No Half-Way Answer
by Paul Snatchko
August 19, 2016
August 19, 2016
Richard Whitney made his first profession as a member of the Missionary Society of St. Paul the Apostle on Saturday, August 13, 2016, during a special afternoon Mass in the chapel at St. Mary’s of the Lake, our summer retreat at Lake George, NY.
The Mass was the culmination of Richard’s novitiate year that began in August, 2015.
“The year flew by, which is a little surprising because I was stretched throughout all of it,” he said. “I was constantly being told to go out and do things beyond my comfort zone. I have realized just how much spiritual growth I have experienced in the past year — and how quickly I am now able to think in a spiritual fashion.”
As part of his novice year, Richard spent Lent 2016 at St. Austin Church in Austin, Texas.
“It was the most amazing experience condensed into a very short period of time,” he remembered. “I was sent there to see what a ‘regular’ parish looks like. I saw that the Paulist Fathers there work from 7:00 in the morning to 9:00 at night but it was never chaotic or rushed because of the way it is managed.”
“The people at St. Austin are so warm and friendly and accepting,” he said. “I had never been to Texas before so I had no idea what to expect. But, I think that if I were dropped at any Paulist location for six week that I would leave wanting to stay longer. The sense of mercy that the Paulists help to transmit into a congregation helps it to become an an incredibly warm, loving family.”
Richard grew up in the Washington, D.C., area. After high school, he spent 15 years working behind the scenes in theater productions in the nation’s capital, as a carpenter, technical director, production manager and master electrician. Part of that time was spent at work on Shakespeare productions at the Folger Shakespeare Library.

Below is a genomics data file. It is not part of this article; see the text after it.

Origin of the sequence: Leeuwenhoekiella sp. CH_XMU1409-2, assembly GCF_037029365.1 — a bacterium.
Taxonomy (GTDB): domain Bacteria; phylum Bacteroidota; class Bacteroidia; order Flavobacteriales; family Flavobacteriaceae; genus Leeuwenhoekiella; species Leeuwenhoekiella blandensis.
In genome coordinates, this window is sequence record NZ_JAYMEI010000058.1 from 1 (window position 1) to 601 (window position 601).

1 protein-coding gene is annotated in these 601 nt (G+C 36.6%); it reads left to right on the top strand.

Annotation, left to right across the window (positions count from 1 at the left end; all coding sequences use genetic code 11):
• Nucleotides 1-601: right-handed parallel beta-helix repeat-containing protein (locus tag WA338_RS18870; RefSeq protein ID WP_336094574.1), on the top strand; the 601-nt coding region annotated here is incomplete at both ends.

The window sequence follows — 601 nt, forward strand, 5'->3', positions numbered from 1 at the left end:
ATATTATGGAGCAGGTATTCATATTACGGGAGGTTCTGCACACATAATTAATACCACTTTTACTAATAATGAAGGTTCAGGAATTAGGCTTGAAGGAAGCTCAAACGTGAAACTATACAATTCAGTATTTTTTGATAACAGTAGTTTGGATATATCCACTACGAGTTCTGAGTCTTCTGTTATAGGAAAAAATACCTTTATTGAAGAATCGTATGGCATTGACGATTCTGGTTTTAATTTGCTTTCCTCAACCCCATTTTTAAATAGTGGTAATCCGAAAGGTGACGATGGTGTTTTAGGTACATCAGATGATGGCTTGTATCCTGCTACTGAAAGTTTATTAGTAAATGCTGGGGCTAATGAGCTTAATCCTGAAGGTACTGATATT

(His favorite work by the Bard? “A toss up between ‘Richard III’ and ‘The Tempest,’ he says.”)
In 2003, Richard moved to Boston where he earned an undergraduate history degree from Northeastern University and spent additional years in the university’s graduate history program.
From 2012 to 2015, he studied mental health counseling and addiction prevention and treatment, and became involved in a variety of work, activities and organizations in that field.
During those years, Richard met the Paulist Fathers while working on a play that was being staged in the lower level of The Paulist Center in Boston.
A cradle Catholic who had fallen away during his teen years, he had recently started going back to Mass.
“I had never heard of the Paulists,” he recalled. “I saw that the Paulists have this indescribable joy about the liturgy that I had never seen anywhere else.”
After meeting with Paulist Fr. Rick Walsh at the Paulist Center, Richard said he began to consider discerning a call to religious life. He attended the 2014 “Paulist Plunge,” the Paulist Fathers summer vocations retreat at St. Mary’s of the Lake at Lake George.
“I realized that if I really believe that I am being called, I don’t get to answer that call half way or put down conditions,” Richard said.
As of his first profession, like all Paulist seminarians, Richard will now place the Paulist Fathers’ order letters “CSP” (for Congregation of St. Paul) after his name.
“It’s the first time that I have worked this hard to put letters behind my name that didn’t include a pay raise,” he joked.